Whoever this anon is, they're amazing.

In which Arthur is a BNF and Merlin is his prized beta...

Have at it!.
salienne: (Default)
Girls and boys, and the daddy who got away

(A special thanks to [livejournal.com profile] wemblee for proofreading these and keeping me sane. <3)

Once upon a time, there was a little girl who loved her father very much. One sad day, her father went away never to return, leaving behind a very sad little girl who grew up into a very brave, very smart young woman who never stopped her missing her daddy. One day she stumbles into a strange new world and, in a quest for independence, a quest chasing after her father, she discovers him only to lose him again, and only to discover herself. In the end, she returns home.

This is the story, and it is repeated over and over again. Interestingly, two recent uses of this storyline occur in the Syfy channel’s Alice miniseries and Tim Burton’s Alice in Wonderland (AiW) film, both adaptations of Lewis Carrol’s Alice’s Adventures in Wonderland and Through the Looking Glass. Although sexuality and Alice’s father barely figure in the original novels (if at all), they become vital components of both modern works, resulting in a female adulthood that revolves around a choice between men.

---

Syfy's 'Alice' can be considered a sequel to and modern reimagining of the original story. )

A/N: Another recent film that followed this storyline was Repo! The Genetic Opera. In this film, mother becomes even more repressive, with Shilo's home a literal tomb for Marnie, as well as a prison for Shilo. Meanwhile, her father is the gatekeeper to the outside world, and she has to lose him to become her own person and fully enter it herself. (There's even a song about it. It's not exactly subtle.)

That said, it's actually unique and, well, feminist in that she does not end up tied to a man at the end. Rather, the men she was torn between (Rotti and Nathan, two father figures) are dead, and the closest thing we have to a love interest (GraveRobber) doesn't even play a part, except to tell the viewer the story. Shilo is now her own person, rather than her own person + 1.

Now, Repo! is in no way actually feminist (e.g. 1 deleted scene sexualizes a female addict sleeping with her dealer for drugs), so I guess this goes to show you that you can't rely on just one framework to analyze any particular work.
salienne: (Default)
Glee Season 1: Violence, Rape, and the Problem of Gender

(A special thanks to [livejournal.com profile] wemblee for proofreading these and keeping me sane. <3)

Unless you have been living under a TV rock this past year, you have no doubt heard of Fox’s hit show, Glee. Part musical, part melodrama, part satire, Glee follows the daily lives of a high school Glee club and associated adults. Due to its reliance on stereotypes, Glee walks a fine line between progressivism and tired tropes, between reinforcing these stereotypes and pointing out their absurdity. While successful in some arenas (such as homophobia), this balance is particularly shaky when it comes to gender. Despite its seemingly progressive nature, Glee relies on traditional gender expectations to a dangerous extent, as evidenced by its use of romance, pregnancy, and even unacknowledged rape.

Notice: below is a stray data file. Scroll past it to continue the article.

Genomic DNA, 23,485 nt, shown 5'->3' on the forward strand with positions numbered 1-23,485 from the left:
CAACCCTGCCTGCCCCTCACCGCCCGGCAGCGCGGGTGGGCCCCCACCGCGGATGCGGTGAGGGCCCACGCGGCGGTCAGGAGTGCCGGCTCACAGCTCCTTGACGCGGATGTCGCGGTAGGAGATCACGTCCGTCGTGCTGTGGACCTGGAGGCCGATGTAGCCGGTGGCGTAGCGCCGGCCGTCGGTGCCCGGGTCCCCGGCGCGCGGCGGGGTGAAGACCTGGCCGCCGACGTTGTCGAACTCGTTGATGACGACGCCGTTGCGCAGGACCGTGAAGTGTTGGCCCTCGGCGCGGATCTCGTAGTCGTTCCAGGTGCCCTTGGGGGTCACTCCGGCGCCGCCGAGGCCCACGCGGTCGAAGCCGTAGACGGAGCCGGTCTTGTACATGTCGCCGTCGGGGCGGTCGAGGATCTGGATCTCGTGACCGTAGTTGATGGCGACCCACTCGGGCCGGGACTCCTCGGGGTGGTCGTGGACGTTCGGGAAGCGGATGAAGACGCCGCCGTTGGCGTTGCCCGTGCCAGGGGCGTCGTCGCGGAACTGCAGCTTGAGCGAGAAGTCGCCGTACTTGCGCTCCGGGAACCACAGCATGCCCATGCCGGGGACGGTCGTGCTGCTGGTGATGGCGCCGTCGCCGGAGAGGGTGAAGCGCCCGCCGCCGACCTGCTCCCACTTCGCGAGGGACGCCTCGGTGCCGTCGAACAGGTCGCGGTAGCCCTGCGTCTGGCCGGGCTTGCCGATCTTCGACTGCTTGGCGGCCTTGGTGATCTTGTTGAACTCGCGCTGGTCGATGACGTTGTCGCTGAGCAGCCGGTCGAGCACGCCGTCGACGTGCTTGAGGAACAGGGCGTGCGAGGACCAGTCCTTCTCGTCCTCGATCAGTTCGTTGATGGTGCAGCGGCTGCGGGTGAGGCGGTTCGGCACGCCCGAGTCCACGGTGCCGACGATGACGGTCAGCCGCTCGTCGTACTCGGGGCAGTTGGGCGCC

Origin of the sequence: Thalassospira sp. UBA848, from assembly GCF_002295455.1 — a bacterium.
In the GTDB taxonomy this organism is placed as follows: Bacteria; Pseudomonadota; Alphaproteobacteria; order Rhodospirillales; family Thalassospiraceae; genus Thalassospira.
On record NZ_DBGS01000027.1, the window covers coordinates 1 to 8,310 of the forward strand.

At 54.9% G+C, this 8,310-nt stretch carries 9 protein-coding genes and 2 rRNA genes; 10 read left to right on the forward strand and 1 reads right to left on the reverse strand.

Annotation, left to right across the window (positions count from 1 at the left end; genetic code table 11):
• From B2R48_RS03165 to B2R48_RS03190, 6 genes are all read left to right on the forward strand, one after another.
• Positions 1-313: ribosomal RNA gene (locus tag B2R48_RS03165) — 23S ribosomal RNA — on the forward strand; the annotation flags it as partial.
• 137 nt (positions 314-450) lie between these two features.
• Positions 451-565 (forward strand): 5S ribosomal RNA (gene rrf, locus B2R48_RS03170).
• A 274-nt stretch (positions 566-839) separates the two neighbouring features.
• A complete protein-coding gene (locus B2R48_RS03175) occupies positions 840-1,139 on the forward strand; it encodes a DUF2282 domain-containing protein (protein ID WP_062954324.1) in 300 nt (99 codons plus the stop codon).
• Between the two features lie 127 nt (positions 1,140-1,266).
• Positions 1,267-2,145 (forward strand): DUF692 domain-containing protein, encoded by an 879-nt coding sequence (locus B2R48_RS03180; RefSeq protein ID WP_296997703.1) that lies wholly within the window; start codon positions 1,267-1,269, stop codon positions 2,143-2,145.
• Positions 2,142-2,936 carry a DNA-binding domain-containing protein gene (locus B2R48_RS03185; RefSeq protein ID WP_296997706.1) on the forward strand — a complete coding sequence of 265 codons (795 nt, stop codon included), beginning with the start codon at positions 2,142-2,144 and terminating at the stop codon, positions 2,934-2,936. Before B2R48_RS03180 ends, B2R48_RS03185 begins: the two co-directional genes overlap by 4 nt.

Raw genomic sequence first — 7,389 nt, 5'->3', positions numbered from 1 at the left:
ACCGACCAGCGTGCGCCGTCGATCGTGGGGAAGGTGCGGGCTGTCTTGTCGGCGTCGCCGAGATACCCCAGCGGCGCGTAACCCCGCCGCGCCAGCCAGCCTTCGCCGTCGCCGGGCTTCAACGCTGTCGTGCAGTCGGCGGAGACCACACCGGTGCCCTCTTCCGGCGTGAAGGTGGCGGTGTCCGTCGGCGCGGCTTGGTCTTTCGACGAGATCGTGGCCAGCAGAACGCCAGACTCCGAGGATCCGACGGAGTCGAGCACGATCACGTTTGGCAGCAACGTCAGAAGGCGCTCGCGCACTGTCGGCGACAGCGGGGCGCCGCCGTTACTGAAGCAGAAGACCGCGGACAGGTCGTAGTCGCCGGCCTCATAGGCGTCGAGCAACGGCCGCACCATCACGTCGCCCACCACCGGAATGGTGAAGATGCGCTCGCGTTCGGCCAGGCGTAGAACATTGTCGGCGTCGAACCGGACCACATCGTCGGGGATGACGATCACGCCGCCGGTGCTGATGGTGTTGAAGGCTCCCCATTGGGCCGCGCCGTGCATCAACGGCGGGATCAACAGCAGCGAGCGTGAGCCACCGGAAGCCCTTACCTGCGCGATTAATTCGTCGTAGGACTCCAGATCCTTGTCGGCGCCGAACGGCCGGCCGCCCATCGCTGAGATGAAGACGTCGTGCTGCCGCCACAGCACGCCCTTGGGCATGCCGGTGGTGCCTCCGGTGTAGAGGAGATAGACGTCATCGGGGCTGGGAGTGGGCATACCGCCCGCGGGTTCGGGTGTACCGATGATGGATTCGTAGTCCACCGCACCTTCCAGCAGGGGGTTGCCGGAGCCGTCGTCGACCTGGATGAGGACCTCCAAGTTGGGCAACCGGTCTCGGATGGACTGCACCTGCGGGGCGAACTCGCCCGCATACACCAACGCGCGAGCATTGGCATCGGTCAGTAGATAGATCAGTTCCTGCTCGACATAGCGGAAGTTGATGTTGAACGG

---

TRIGGER WARNING FOR DOMESTIC VIOLENCE AND SEXUAL ASSAULT: To say much of Glee revolves around romance is a bit like saying the club sings songs sometimes. )

---

As should be evident by now, Glee is not exactly the fun progressive show it makes itself out to be. Nor can it even be considered “just” satire or comedy—the scene where Will finds out the truth of Terri’s pregnancy, for instance, is certainly not played for laughs. By hiding behind humor and common tropes, by writing as if the show exists in a vacuum of character interactions even as it draws on common stereotypes, Glee does a disservice to its viewers. Even as it condemns certain behaviors such as using homosexual slurs, it normalizes gender norms and violence against women. In this way, the show reinforces such behaviors even as it makes them invisible by never acknowledging its own usage of them.

A mainstream show holds a responsibility to be aware of the messages it sends out. Unfortunately, Glee does not even seem aware of its own gendered storylines and themes.
salienne: (Farscape not broken)
This summer, I wrote for a film blog at my school. The entries don't go up until this Fall, though, so I thought I'd cross-post them here.

So here we have it, everyone. Part 1 of
[livejournal.com profile] salienne Rants About Gender in the Media:

Also, a special thanks to [livejournal.com profile] wemblee for proofreading these and keeping me sane. <3


Women in Television: Lovers, Mothers, and… Oh.

The depiction of women in television tends to be problematic, to say the least. This is true from ensemble shows to one-character shows, from comedy to science-fiction. For purposes of brevity, I’m going to focus on three particular shows, each with a different format, topic, and genre: Stargate: Atlantis, House, and Fringe. These shows demonstrate not only the continued dominance of male characters but also the limits of gender presentation in television, especially as it relates to women.

For those of us who don’t frequent the SyFy Channel, Stargate: Atlantis (SGA) is a fairly good example of how science-fiction shows tend to treat women. )

So, what can we learn from these three shows, which, while certainly not representative of television as a whole, do demonstrate much of the breadth of female characters? For one, while still underrepresented, women do have a substantial presence on television. Slowly but surely, their interests and positions in structures of power seem to be increasing beyond loving, caring, and mothering.